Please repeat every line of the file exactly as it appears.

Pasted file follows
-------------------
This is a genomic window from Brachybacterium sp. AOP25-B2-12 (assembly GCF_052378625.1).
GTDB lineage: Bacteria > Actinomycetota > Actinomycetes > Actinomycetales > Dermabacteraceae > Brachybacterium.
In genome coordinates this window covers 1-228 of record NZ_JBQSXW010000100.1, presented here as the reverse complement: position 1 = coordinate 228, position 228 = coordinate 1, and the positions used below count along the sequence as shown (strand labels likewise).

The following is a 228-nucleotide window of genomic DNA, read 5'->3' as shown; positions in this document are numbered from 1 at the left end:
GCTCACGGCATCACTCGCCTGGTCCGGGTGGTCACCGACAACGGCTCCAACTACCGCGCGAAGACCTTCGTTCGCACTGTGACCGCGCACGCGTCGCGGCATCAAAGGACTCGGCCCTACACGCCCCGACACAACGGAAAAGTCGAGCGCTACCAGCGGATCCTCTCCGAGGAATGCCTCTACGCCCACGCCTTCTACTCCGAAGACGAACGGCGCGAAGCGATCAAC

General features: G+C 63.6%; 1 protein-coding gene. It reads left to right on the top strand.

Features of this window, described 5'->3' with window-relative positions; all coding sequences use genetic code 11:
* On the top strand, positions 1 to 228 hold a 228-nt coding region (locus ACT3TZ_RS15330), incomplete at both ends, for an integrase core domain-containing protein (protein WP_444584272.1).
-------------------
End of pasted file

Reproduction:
This is a genomic window from Brachybacterium sp. AOP25-B2-12 (assembly GCF_052378625.1).
GTDB lineage: Bacteria > Actinomycetota > Actinomycetes > Actinomycetales > Dermabacteraceae > Brachybacterium.
In genome coordinates this window covers 1-228 of record NZ_JBQSXW010000100.1, presented here as the reverse complement: position 1 = coordinate 228, position 228 = coordinate 1, and the positions used below count along the sequence as shown (strand labels likewise).

The following is a 228-nucleotide window of genomic DNA, read 5'->3' as shown; positions in this document are numbered from 1 at the left end:
GCTCACGGCATCACTCGCCTGGTCCGGGTGGTCACCGACAACGGCTCCAACTACCGCGCGAAGACCTTCGTTCGCACTGTGACCGCGCACGCGTCGCGGCATCAAAGGACTCGGCCCTACACGCCCCGACACAACGGAAAAGTCGAGCGCTACCAGCGGATCCTCTCCGAGGAATGCCTCTACGCCCACGCCTTCTACTCCGAAGACGAACGGCGCGAAGCGATCAAC

General features: G+C 63.6%; 1 protein-coding gene. It reads left to right on the top strand.

Features of this window, described 5'->3' with window-relative positions; all coding sequences use genetic code 11:
* On the top strand, positions 1 to 228 hold a 228-nt coding region (locus ACT3TZ_RS15330), incomplete at both ends, for an integrase core domain-containing protein (protein WP_444584272.1).